guidance

Evaluating going concern issues

Financial statements are generally prepared under the assumption that the business will remain a “going concern.” That is, it’s expected to continue to generate a positive return on its assets and meet its obligations in the ordinary course of business. But sometimes conditions put that assumption into question.

Recently, the responsibility for making going concern assessments shifted from auditors to management. So, it’s important for you to identify the red flags that going concern issues exist.

Make the call

Under Accounting Standards Update No. 2014-15, Presentation of Financial Statements — Going Concern (Subtopic 205-40): Disclosure of Uncertainties about an Entity’s Ability to Continue as a Going Concern, management is responsible for assessing whether there are conditions or events that raise “substantial doubt” about the company’s ability to continue as a going concern within one year after the date that the financial statements are issued — or available to be issued. (The alternate date prevents financial statements from being held for several months after year end to see if the company survives.)

When going concern issues arise, auditors may adjust balance sheet values to liquidation values, rather than historic costs. Footnotes also may report going concern issues. And the auditor’s opinion letter — which serves as a cover letter to the financial statements — may be downgraded to a qualified or adverse opinion. All of these changes forewarn lenders and investors that the company is experiencing financial distress.

Meet the threshold

When evaluating the going concern assumption, look for signs that your company’s long-term viability may be questionable, such as:

  • Recurring operating losses or working capital deficiencies,
  • Loan defaults and debt restructuring,
  • Denial of credit from suppliers,
  • Dividend arrearages,
  • Disposals of substantial assets,
  • Work stoppages and other labor difficulties,
  • Legal proceedings or legislation that jeopardizes ongoing operations,
  • Loss of a key franchise, license or patent,
  • Loss of a principal customer or supplier, and
  • An uninsured or underinsured catastrophe.

The existence of one or more of these conditions or events doesn’t automatically mean that there’s a going concern issue. Similarly, the absence of these conditions or events isn’t a guarantee that your company will meet its obligations over the next year.

Comply with the new guidance

Compliance with the new accounting standard starts with annual periods ending after December 15, 2016. So, managers of calendar-year entities will need to make the going concern assessment starting with their 2016 year-end financial statements. Contact us for more information about making going concern assessments and how it will affect your financial reporting.

© 2017

Are you ready for the new revenue recognition rules?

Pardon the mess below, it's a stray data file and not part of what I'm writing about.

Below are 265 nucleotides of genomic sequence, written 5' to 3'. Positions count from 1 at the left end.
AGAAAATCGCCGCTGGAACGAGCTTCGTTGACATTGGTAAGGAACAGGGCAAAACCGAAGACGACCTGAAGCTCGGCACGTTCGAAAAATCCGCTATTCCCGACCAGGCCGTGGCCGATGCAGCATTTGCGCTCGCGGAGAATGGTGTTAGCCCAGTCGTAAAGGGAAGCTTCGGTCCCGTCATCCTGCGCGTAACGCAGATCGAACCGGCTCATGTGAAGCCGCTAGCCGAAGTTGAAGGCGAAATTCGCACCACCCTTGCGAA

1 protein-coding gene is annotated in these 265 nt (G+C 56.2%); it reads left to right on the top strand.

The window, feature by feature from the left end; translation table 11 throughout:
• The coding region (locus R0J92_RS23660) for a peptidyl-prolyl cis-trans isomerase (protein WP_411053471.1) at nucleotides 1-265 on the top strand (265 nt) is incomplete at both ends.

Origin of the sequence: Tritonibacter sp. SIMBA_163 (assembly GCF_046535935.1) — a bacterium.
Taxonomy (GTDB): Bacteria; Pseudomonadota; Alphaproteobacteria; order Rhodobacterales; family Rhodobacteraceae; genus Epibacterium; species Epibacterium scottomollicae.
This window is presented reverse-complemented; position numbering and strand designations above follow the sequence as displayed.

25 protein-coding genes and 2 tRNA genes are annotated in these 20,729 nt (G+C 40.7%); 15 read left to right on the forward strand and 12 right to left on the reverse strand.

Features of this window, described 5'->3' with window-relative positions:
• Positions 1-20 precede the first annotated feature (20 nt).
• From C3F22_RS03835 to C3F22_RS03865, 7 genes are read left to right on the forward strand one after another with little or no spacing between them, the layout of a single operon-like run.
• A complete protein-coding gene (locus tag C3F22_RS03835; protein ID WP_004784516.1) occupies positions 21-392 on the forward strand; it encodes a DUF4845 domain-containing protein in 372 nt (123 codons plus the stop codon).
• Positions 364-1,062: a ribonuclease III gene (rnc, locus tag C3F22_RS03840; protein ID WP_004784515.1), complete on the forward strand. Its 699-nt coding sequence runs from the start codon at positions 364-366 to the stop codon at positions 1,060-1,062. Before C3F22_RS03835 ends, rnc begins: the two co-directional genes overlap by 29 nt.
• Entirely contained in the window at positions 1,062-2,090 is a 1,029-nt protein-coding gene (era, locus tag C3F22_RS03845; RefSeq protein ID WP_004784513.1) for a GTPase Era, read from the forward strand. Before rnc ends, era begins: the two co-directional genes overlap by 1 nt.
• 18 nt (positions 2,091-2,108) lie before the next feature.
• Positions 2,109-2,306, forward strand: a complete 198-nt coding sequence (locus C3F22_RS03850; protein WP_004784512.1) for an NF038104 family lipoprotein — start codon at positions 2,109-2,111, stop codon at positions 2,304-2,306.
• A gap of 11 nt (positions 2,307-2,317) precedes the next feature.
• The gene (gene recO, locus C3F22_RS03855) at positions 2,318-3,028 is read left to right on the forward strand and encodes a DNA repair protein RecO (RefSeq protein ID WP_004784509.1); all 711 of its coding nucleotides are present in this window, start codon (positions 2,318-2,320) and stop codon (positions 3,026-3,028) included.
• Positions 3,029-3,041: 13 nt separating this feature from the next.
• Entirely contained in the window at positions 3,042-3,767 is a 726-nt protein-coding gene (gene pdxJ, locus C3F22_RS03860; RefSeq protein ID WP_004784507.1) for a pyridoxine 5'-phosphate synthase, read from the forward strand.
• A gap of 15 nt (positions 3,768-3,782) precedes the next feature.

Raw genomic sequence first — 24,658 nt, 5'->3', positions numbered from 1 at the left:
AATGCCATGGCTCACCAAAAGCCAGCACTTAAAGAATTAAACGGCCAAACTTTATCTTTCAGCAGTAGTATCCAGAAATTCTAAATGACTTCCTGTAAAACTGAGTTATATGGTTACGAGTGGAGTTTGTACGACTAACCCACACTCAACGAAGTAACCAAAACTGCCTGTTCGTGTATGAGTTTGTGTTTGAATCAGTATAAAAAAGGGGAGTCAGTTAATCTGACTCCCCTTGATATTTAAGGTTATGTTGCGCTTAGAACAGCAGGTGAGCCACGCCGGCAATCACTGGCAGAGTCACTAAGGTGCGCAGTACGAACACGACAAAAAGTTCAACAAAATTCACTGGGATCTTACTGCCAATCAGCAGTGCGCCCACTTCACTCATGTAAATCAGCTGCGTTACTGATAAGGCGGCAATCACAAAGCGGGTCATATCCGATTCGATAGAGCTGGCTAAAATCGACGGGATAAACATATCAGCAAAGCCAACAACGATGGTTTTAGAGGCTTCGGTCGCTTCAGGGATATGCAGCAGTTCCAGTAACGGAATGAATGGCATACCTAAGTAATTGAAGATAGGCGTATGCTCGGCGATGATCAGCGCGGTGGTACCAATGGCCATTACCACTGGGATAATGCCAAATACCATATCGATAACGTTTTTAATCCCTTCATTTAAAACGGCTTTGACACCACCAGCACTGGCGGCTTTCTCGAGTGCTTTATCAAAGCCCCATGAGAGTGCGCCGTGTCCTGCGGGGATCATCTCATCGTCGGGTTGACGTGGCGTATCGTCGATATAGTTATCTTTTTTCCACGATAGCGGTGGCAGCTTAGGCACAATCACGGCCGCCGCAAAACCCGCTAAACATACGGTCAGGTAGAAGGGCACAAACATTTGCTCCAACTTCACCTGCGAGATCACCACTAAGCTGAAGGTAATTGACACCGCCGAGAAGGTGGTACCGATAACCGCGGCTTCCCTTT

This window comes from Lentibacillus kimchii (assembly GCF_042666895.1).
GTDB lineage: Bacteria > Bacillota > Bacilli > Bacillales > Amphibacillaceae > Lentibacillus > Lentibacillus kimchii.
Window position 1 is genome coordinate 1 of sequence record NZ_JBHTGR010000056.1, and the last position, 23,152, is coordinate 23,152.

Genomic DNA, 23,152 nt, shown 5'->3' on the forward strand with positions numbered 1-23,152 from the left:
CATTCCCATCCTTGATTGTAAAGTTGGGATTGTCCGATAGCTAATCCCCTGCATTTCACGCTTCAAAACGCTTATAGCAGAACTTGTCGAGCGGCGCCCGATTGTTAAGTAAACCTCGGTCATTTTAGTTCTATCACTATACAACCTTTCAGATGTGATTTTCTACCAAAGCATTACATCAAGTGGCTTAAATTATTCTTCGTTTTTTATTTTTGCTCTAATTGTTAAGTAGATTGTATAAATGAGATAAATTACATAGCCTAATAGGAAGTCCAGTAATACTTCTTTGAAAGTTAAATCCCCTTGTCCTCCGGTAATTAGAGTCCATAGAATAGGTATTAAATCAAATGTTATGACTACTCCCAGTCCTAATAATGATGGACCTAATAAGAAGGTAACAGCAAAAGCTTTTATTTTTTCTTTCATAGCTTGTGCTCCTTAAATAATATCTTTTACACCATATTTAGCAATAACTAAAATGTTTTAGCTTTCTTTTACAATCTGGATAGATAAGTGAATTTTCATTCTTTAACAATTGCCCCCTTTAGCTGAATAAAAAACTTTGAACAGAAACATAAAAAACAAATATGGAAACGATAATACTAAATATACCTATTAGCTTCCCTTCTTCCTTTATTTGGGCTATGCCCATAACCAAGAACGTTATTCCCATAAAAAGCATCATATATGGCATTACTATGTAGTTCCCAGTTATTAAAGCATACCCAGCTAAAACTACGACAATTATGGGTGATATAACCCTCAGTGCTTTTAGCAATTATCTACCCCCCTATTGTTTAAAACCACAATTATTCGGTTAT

A landmark financial reporting update is replacing about 180 pieces of industry-specific revenue accounting guidance with a single, principles-based approach. In May 2014, the Financial Accounting Standards Board (FASB) unveiled Accounting Standards Update (ASU) No. 2014-09, Revenue from Contracts with Customers. In 2015, the FASB postponed the effective date for the new revenue guidance by one year. Here’s why companies that report comparative results can’t delay any longer — and how to start the implementation process.

No time to waste

The updated revenue recognition guidance takes effect for public companies for annual reporting periods beginning after December 15, 2017, including interim periods within those annual reporting periods. The update permits early adoption, but no earlier than the original effective date of December 15, 2016. Private companies have an extra year to implement the changes.

That may seem like a long time away, but many companies voluntarily provide comparative results. For example, the presentation of two prior years of results isn’t required under GAAP, but it helps investors, lenders and other stakeholders assess long-term performance.

Calendar-year public companies that provide two prior years of results will need to collect revenue data under one of the retrospective transition methods for 2016 and 2017 in order to issue comparative statements by 2018. Private companies would have to follow suit a year later.

A new mindset

The primary change under the updated guidance is the requirement to identify separate performance obligations — promises to transfer goods or services — in a contract. A company should treat each promised good or service (or bundle of goods or services) as a performance obligation to the extent it’s “distinct,” meaning:

  1. The customer can benefit from it (either on its own or together with other readily available resources), and
  2. It’s separately identifiable in the contract.

Then, a company must determine whether these obligations are satisfied over time or at a point in time, and recognize revenue accordingly. The shift to a principles-based approach will require greater judgment on the part of management.

Call for help

Need assistance complying with the new guidance? We can help assess how — and when — you should report revenue, explain the disclosure requirements, and evaluate the impact on customer relationships and other aspects of your business, including tax planning strategies and debt covenants.

© 2016